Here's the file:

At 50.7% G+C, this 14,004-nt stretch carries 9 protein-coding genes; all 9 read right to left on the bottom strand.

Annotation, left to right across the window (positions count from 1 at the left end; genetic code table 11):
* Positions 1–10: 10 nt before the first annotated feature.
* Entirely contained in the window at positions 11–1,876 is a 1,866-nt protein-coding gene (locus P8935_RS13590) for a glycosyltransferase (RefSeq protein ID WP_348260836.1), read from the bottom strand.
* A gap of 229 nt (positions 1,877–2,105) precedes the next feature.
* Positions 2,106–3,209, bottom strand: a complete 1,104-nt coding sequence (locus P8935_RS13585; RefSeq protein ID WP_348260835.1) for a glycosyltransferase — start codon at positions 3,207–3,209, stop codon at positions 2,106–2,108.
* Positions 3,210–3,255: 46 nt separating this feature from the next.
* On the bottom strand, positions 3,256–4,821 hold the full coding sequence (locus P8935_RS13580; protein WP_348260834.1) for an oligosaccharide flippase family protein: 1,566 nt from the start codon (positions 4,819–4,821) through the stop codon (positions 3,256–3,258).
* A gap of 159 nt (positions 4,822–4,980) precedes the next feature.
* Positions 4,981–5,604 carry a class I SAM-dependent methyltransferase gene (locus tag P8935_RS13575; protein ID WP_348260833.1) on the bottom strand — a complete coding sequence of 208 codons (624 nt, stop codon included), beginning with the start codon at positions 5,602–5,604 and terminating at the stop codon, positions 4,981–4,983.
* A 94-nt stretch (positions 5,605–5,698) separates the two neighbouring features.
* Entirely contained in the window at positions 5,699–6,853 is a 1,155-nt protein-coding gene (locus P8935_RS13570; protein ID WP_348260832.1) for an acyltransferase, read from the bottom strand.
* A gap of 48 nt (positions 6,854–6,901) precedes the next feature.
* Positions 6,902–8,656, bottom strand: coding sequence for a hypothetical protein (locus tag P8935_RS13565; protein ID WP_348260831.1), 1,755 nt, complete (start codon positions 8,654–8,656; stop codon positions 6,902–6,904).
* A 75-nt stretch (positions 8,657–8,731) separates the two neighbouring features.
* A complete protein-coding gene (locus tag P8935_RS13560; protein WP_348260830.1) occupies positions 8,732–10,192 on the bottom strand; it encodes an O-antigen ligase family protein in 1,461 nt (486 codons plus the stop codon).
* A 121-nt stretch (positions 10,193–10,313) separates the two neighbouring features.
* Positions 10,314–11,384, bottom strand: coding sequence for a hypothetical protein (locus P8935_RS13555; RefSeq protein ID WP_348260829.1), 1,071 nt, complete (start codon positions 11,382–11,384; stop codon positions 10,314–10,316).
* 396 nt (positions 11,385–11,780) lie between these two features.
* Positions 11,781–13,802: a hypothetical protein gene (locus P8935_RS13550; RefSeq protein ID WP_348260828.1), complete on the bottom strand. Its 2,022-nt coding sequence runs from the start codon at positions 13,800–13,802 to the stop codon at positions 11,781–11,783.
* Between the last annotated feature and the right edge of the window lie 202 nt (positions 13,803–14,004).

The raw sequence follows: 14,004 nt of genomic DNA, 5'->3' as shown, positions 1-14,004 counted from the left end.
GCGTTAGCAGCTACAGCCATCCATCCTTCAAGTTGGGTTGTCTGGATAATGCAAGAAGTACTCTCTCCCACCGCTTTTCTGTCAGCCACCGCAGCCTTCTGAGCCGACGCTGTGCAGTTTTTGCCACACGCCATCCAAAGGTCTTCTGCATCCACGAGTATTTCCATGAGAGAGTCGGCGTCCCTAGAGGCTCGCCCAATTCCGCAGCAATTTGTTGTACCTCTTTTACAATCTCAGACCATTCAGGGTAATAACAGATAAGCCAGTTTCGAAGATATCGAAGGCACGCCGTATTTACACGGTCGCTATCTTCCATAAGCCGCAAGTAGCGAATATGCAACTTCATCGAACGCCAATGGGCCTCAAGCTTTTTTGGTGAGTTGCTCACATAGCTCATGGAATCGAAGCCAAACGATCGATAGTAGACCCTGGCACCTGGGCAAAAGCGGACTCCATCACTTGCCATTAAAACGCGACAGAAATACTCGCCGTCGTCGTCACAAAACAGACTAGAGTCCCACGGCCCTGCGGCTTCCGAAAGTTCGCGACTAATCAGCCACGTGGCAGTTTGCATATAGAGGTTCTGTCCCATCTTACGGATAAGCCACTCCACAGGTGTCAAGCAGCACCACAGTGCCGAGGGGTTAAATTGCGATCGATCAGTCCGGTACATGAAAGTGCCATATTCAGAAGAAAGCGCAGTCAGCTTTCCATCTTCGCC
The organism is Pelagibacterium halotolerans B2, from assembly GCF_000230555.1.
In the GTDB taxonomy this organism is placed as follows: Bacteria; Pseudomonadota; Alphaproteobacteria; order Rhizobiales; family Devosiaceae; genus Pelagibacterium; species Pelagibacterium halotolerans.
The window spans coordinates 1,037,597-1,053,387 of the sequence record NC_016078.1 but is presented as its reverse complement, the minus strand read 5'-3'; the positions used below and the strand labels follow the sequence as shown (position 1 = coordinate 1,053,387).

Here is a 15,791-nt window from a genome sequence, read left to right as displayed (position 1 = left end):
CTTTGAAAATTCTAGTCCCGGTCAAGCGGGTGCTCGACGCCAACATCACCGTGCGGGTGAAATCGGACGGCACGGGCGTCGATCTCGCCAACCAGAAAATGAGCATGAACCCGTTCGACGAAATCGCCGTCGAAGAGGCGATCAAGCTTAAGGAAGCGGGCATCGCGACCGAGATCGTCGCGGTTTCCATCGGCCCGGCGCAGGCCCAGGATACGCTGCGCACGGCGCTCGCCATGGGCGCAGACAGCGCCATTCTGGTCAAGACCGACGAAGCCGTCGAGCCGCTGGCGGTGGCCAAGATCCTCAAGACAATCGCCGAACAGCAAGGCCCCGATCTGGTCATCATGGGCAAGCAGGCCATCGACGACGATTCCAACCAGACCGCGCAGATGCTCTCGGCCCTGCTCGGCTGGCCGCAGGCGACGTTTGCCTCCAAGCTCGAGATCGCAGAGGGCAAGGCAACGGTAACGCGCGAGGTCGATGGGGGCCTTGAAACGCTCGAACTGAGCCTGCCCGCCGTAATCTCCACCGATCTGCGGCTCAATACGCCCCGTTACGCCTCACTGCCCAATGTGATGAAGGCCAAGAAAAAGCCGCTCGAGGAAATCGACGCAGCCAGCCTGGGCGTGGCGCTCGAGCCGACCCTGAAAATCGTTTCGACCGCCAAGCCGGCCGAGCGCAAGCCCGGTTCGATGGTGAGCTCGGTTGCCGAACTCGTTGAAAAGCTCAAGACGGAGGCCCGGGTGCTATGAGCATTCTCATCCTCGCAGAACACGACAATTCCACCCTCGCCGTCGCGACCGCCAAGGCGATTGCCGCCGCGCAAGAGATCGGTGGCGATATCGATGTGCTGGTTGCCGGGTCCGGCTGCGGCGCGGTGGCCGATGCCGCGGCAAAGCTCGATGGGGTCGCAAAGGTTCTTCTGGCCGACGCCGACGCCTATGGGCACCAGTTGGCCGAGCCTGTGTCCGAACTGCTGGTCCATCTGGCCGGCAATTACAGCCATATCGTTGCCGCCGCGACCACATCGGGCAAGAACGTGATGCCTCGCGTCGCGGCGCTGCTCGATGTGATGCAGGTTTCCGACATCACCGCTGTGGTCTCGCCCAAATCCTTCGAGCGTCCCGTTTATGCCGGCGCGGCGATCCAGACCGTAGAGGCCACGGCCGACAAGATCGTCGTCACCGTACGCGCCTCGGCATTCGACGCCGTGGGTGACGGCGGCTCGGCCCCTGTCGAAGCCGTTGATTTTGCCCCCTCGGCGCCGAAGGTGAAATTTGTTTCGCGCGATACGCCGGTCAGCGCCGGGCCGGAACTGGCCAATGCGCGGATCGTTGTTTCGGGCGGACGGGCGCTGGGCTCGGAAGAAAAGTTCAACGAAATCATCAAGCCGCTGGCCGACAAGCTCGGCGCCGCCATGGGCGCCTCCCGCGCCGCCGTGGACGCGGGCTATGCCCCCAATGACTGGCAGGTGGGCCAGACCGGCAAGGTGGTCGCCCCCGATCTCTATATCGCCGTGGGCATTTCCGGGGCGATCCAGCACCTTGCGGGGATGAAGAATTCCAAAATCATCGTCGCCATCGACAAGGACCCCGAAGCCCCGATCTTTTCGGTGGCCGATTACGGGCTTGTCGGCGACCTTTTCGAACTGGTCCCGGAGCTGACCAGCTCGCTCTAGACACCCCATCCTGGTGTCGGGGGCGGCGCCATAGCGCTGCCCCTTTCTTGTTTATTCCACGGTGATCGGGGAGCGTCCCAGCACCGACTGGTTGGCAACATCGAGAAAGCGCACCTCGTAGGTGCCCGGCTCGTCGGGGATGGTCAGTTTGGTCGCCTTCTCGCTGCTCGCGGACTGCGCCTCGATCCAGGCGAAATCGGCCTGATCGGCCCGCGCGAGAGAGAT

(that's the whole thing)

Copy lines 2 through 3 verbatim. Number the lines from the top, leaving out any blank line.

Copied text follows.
Annotation, left to right across the window (positions count from 1 at the left end; genetic code table 11):
* Positions 1–10: 10 nt before the first annotated feature.